One thing I appreciate about kids is their honesty. Children can be quite candid with their reactions to things. Sometimes these reactions are cute and endearing; other times, they’re mean and ugly. We like to remember the cute and funny, but dealing with the mean and ugly is a regular occurrence in weekly programs. There are fights, there are tantrums, and there are tears. These things happen over snacks, games, homework, etc. And as trivial as their problems and conflicts may seem to adults, kids are learning to process difficult emotions like anger, disappointment, jealousy, fear—and it can be a volatile process.
When emotions implode, it becomes easy to pinpoint a child’s weaknesses/fears. This kid can’t deal with losing. This one has jealousy issues. This one is insecure and needs constant affirmation. I do my best to love and discipline the kids effectively, but there are days where my patience runs thin. They push all the wrong buttons and it becomes a struggle to attend to the kids’ needs.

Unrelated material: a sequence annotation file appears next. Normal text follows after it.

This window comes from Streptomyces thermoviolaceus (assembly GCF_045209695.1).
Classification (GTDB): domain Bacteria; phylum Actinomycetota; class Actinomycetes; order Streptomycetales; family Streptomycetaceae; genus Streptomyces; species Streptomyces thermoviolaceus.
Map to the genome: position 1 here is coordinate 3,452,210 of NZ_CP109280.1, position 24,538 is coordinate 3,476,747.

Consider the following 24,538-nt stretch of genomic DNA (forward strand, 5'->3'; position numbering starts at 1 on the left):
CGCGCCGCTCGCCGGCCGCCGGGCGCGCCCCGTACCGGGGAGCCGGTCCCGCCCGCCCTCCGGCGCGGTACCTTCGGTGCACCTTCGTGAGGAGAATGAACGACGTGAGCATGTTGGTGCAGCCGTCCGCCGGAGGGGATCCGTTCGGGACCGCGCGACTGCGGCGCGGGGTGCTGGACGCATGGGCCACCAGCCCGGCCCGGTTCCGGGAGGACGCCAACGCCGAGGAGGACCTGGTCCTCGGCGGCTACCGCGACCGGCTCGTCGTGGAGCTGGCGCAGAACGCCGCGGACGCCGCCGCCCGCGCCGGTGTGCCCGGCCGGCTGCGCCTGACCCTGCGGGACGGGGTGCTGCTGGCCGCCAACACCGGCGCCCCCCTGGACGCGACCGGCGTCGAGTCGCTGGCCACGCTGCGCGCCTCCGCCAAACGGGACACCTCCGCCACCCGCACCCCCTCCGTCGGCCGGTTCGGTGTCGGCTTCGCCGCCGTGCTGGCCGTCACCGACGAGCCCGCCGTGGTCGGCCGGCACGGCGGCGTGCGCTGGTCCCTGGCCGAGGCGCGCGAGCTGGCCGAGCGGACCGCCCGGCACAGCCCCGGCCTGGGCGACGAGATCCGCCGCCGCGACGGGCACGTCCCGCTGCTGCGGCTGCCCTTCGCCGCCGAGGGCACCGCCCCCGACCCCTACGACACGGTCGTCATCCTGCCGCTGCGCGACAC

I have my limits. And like the kids, I wrestle with my own insecurities. As we get older, we learn to filter our feelings and emotions, masking our fears of failure, our jealousies and insecurities. But God sees through it all. Before Him, we are all children throwing fits and tantrums when we don’t get our way. He sees the unfiltered mean and ugly in all of us. He knows our innermost insecurities and flaws. He sees us at our lowest points, but continues to love us all the more, sending his Son to die in order to redeem our brokenness in sin.
Again, I have my limits, but God’s love knows no bounds. The kids will come to Elaine and I during programs for solutions, but at the end of the day, it is not our love or patience that can meet their needs. As young as these kids are, I pray that they would come to know the redeeming love of the Father. And that no matter what challenges come their way, big or small, the kids would grow and mature understanding their Father in heaven is walking with them.